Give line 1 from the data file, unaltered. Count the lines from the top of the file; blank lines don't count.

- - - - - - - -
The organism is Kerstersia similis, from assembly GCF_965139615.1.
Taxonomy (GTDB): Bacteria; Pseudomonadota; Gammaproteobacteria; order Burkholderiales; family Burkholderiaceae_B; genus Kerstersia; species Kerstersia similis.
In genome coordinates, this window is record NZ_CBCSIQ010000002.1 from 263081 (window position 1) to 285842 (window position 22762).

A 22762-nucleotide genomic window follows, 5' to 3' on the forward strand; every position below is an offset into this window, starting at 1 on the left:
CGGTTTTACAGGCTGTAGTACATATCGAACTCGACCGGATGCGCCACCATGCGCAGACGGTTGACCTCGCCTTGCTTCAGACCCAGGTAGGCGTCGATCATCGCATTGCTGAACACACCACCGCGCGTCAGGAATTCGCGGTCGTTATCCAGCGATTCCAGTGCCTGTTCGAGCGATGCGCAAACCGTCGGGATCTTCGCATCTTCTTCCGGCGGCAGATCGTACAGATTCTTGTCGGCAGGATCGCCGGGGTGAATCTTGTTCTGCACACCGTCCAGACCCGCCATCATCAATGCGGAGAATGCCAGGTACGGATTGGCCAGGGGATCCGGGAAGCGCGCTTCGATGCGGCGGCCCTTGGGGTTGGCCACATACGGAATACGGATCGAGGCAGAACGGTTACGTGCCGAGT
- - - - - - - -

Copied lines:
The organism is Kerstersia similis, from assembly GCF_965139615.1.